Finding Hidden Income and Assets
When divorcing, spouses usually disclose all information about income and assets honestly, but sometimes, they don’t. A spouse may have been accumulating wealth out of the purview of the other spouse. Despite the fact that wealth should be subject to equitable division as marital property, the scheming spouse wants to keep it all.
If you suspect your spouse is hiding income and assets, you shouldn’t play detective. Instead, hire an experienced family law attorney like Noreen Banks-Ware who knows how to find those hidden assets and bring them to the attention of the court.
If you live in Lithonia, Georgia, or in Decatur, Conyers, Covington, McDonough, or Lawrenceville, get the assistance you need by calling E.N. Banks-Ware Law Firm LLC.
How Are Assets Divided in Georgia Divorces?
Georgia is an equitable division state for divorce, not a community property state like many others. Equitable division is not necessarily a 50/50 split but what the court considers to be fair to both spouses.
All marital property (assets and debts acquired during the marriage) is subject to division. Separate property (possessed by each spouse before the marriage) is not subject to division; however, it is relevant to the court’s decisions regarding equitable division and alimony. For that reason, spouses need to disclose all assets, income, and debt, regardless of their status as separate or marital property.
What Are Some Commonly Hidden Assets or Income?
In some marriages, one spouse handles most if not all the finances. Or, in some marriages, each spouse pays certain bills and handles their own bank accounts and credit cards. That means that when the divorce process begins, a spouse can be in the dark about the marital assets, income, and debt. It may be difficult to even know what to look for, let alone where to look.
A crafty spouse can attempt to hide certain less noticeable assets and income, including:
- Stock options included in an executive pay package
- Money “gifted” to friends or relatives intended to be returned after the divorce is final
- Cryptocurrency and non-fungible tokens
- Business assets and profits
- Money transferred to unknown domestic or foreign bank accounts
- Foreign assets including property
- Art and other items of significant value
- Marital property used to support another home, person, or family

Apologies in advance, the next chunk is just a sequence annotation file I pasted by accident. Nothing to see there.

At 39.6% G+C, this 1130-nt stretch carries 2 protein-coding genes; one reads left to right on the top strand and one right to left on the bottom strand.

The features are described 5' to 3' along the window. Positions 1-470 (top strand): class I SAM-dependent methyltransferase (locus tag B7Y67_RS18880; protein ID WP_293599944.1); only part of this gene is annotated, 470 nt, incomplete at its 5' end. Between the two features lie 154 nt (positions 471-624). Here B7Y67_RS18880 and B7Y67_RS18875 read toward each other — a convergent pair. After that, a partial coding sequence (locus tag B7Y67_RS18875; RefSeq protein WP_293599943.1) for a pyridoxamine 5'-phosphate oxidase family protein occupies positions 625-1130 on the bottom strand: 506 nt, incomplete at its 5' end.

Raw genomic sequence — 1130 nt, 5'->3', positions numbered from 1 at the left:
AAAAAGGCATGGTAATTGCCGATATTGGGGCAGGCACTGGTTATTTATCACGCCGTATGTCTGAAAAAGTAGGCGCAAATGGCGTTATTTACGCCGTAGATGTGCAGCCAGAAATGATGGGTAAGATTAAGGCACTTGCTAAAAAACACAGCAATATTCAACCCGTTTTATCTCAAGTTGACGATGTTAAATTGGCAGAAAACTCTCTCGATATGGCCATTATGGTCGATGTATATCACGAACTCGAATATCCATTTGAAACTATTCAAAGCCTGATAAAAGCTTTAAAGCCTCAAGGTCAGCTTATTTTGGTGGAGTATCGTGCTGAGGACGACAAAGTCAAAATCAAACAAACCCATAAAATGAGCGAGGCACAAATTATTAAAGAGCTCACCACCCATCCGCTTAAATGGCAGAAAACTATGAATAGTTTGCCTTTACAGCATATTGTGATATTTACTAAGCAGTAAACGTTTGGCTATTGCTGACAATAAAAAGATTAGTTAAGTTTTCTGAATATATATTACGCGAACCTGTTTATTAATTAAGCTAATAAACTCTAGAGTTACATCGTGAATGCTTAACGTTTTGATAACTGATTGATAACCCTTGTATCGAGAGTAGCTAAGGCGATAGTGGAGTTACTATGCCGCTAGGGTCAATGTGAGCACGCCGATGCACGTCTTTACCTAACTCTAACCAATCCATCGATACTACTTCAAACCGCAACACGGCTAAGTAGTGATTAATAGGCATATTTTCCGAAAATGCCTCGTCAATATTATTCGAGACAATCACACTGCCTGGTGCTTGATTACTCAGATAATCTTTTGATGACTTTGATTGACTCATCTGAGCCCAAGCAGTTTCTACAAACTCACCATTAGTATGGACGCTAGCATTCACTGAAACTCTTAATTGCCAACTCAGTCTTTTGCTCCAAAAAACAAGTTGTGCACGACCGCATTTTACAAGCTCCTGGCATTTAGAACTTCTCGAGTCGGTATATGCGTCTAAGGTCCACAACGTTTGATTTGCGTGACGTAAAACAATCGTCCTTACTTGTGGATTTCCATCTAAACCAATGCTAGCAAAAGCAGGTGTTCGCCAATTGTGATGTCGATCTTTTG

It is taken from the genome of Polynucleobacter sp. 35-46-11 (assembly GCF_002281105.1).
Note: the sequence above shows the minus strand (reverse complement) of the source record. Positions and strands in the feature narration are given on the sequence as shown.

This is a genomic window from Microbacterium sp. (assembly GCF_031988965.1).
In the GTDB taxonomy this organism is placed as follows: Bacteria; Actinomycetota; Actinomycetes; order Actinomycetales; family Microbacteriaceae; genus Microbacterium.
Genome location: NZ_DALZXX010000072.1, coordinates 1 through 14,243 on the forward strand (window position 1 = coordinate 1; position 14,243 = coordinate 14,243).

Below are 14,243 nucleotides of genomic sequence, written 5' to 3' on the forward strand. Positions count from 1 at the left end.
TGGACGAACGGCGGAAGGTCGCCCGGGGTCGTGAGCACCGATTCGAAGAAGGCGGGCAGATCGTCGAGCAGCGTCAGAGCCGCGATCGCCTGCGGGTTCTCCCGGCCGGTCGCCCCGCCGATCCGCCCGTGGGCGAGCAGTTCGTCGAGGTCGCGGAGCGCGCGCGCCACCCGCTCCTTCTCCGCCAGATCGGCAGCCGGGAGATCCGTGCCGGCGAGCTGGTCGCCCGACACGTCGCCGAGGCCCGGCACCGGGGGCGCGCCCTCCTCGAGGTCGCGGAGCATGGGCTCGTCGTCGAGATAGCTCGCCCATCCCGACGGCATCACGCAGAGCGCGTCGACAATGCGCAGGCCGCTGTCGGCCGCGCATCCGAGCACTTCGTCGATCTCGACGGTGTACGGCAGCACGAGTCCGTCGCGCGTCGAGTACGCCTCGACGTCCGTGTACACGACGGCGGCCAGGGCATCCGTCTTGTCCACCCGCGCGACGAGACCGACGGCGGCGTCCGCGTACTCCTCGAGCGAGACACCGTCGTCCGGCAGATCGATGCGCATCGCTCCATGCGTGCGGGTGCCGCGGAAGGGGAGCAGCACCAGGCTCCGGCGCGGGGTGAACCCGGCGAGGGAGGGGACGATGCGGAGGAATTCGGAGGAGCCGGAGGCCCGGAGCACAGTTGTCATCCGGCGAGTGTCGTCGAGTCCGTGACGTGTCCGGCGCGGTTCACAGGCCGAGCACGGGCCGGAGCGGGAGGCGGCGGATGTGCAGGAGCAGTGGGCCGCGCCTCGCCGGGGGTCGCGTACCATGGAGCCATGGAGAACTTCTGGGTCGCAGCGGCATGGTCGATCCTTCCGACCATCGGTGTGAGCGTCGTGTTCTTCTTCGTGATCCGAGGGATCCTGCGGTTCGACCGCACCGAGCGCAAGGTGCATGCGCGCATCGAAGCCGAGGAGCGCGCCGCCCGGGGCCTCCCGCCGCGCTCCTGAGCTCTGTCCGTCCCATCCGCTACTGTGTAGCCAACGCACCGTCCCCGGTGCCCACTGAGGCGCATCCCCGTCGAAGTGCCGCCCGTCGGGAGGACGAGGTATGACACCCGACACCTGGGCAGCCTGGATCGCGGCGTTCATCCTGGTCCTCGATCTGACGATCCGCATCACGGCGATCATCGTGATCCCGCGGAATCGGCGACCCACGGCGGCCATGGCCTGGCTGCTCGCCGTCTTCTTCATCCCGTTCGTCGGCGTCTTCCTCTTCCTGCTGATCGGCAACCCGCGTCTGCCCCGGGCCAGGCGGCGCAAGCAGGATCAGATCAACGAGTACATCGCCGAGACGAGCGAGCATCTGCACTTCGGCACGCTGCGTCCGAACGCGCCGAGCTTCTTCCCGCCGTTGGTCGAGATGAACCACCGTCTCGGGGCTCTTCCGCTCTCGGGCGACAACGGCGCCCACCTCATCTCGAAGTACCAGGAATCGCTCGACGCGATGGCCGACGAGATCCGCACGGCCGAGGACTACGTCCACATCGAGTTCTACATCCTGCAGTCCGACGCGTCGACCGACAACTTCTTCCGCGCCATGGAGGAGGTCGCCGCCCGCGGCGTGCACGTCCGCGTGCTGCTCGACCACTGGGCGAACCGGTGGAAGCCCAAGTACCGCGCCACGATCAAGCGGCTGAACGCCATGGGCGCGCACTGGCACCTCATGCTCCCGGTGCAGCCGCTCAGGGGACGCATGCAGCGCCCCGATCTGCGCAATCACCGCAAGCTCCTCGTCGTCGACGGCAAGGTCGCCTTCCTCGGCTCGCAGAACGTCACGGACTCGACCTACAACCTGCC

How Do You Find Hidden Assets and Income?
If you suspect your spouse is hiding assets and income to avoid consideration by the court, the first step you should take is to retain the services of a family law attorney who knows how to uncover them. Your attorney will know what to look for, where to begin, and how to discover them legally.
Legally accessing information is crucial. Just as law enforcement and prosecuting attorneys must obtain evidence of a crime through legal procedures, you must access information your spouse is attempting to conceal through the proper legal process. Your attorney knows how.
Of course, your attorney will look for the obvious first: bank statements, personal and business tax returns, investment portfolios, and retirement accounts. However, your attorney will take a deeper dive into some records, for example, by looking for the origin and destination of any irregular bank deposits or withdrawals. They will also look for property and other assets linked to your spouse’s name and Social Security number.
The best legal tool for finding hidden assets and income in a divorce is the discovery process. Both spouses are required to disclose to the other information pertinent to the divorce. This does require, however, that the right questions are asked in a way that forces the spouse to provide information or risk penalties of perjury.
There are three key discovery tools:
- Interrogatories are a series of written questions submitted to the spouse which they must answer in full and attest to the veracity and completeness of their answers by signing an oath.
- Requests for production of documents are made in writing, asking the spouse to provide copies of all requested documents so you and your attorney can review them.
- Oral testimony under oath, also known as a “deposition,” allows your attorney to ask your spouse questions to which the spouse must respond under oath. You, your attorney, your spouse, your spouse’s attorney, and a court reporter are present during the deposition. The court reporter administers the oath prior to beginning the deposition in which your spouse agrees to “tell the truth, the whole truth, and nothing but the truth.” If your spouse does not, they can be charged with perjury.
Your spouse is allowed to object to any interrogatory, documents request, or question asked in the deposition. By objecting, they may not respond; however, your attorney can argue in court that you are entitled to the information sought, and the court, if agreed, can compel your spouse to comply.
Get the Guidance You Need From an Experienced Attorney
It is obvious that you benefit tremendously from having a family law attorney experienced with legally uncovering hidden assets and income to represent you in divorce. If your spouse takes the risk of hiding assets, they are likely significant to your equitable share of marital property to be awarded in the divorce.
Noreen Banks-Ware is ready to help. All you need to do is call E.N. Banks-Ware Law Firm LLC in Lithonia, Georgia, right now to begin the search.